Like China itself, this Rough Guide, in attempting to give an overview of Chinese music over 3,000 years, is subject to many contradictions, dichotomies and anomalies. Just how does capitalist economy thrive under Communism? How is it possible to keep 1.3 billion people, a fifth of the world’s population, with at least fifty ethnic minorities, under a single government?

Or how did a 1980s rebellious rocker end up experimenting with a traditional instrument of the old China, the guzheng, and then adding Jamaican reggae to it?

Appropriately, for the Middle Kingdom, the answers probably lie somewhere in the middle. Today China is both an economic superpower and intrinsically unstable. Its music is at once a moment in time, a product of a complicated past and an uncertain future.

ZHANG YI WEN – The music of 1920s to 1940s Shanghai, also called shidaiqu, mixed Chinese folk with American jazz. During the 1930s some 70,000 foreign nationals resident in Shanghai lived safely in prosperous parts of the city – some shidaiqu songs reflect on their extravagant lifestyles. Others relate to events such as the second Sino-Japanese War. Zhang Yi-Wen took part in the 1946 ‘Miss Shanghai’ competition, placing second. Like many of her peers, she emigrated to Hong Kong in 1949.

SHANREN – Formed in Yunnan province in 2000, Shanren, meaning ‘Mountain People’, are a group from different ethnic backgrounds – Han, Wa and Buyi. They play and promote the music of the ethnic minority groups of Yunnan and Guihzou provinces, such as the music of the Yi people of Yunnan, who play four-stringed plucked instruments including xiangzi and qinqin and a type of drum called xianggu. They have performed at many events in China and Europe.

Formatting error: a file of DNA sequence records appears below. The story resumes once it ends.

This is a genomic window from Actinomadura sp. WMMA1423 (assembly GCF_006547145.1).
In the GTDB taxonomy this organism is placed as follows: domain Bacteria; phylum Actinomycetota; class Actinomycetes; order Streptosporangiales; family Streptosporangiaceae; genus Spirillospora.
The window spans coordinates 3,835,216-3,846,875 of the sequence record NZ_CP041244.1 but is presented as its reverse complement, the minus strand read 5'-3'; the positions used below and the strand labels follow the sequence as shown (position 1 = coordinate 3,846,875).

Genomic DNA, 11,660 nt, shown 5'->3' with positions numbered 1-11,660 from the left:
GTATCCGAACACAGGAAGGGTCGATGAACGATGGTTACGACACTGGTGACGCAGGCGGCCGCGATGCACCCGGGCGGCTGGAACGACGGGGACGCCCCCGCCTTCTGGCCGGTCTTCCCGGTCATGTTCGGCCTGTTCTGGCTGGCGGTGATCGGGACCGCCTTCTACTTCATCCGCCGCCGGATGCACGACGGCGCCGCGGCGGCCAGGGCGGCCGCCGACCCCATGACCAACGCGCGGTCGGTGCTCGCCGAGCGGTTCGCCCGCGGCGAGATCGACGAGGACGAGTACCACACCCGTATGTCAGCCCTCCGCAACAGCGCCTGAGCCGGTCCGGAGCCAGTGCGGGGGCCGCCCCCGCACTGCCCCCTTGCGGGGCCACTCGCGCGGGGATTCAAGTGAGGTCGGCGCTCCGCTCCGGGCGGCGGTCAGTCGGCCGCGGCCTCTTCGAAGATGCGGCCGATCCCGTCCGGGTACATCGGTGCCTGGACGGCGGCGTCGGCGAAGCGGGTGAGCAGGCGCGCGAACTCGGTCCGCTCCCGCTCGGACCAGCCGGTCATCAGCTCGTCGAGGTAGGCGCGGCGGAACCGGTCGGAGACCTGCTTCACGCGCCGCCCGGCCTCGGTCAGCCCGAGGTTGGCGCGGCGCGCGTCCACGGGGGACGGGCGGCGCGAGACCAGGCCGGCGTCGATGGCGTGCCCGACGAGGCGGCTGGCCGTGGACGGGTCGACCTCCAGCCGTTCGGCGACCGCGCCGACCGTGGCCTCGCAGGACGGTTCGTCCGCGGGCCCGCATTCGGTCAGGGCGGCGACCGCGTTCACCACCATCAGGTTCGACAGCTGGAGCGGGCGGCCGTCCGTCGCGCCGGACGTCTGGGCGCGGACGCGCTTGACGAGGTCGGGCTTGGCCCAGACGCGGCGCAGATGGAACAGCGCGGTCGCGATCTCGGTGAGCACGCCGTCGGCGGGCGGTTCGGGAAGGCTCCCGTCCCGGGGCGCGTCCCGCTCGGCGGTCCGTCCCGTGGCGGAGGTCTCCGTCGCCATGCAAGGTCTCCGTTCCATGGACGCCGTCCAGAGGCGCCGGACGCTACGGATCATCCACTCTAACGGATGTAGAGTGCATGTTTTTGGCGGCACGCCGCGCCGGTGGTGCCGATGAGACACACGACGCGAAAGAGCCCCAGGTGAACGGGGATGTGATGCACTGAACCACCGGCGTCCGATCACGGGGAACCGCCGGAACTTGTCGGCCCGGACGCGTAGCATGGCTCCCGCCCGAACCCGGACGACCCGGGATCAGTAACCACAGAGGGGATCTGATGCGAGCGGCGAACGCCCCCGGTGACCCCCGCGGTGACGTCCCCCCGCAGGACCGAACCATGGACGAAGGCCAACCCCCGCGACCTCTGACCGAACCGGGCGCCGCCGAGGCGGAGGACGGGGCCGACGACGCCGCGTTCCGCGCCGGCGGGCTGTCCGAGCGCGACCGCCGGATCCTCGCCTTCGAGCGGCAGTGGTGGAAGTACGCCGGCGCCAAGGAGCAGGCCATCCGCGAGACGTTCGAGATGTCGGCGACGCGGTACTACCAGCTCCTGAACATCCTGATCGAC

XIE TIAN XIAO – Xie Tian Xiao (or XTX as he is commonly called) is one of China’s biggest rock stars. He began playing guitar as a teenager and played in various bands, including the grunge-influenced Cold Blooded Animals, who were the first Chinese rock band to play the SXSW festival in Austin, Texas. Here he combines the guzheng with reggae, culminating in this new style of music and his latest album.

JAH WOBBLE & THE CHINESE DUB ORCHESTRA – Maverick UK bass player Jah Wobble and guzheng (zither) player Zi Lan Liao were originally asked to put together a performance as one of the events of the 2008 Liverpool Capital of Culture. That project soon mushroomed into something much bigger, resulting in a full UK tour. Guzheng and yanqin (dulcimer) are combined with bass, keyboards, beats, and various pipes and flutes.

RED CHAMBER – Red Chamber are four Canada-based Chinese virtuosi of plucked stringed instruments. Their line-up comprises zheng, pipa, ruan and sanxian. ‘Sunny Spring And White Snow’ is an ancient piece that is thought to have been composed during what is known as the Spring and Autumn Period (722 bc – 481 bc) of Chinese history.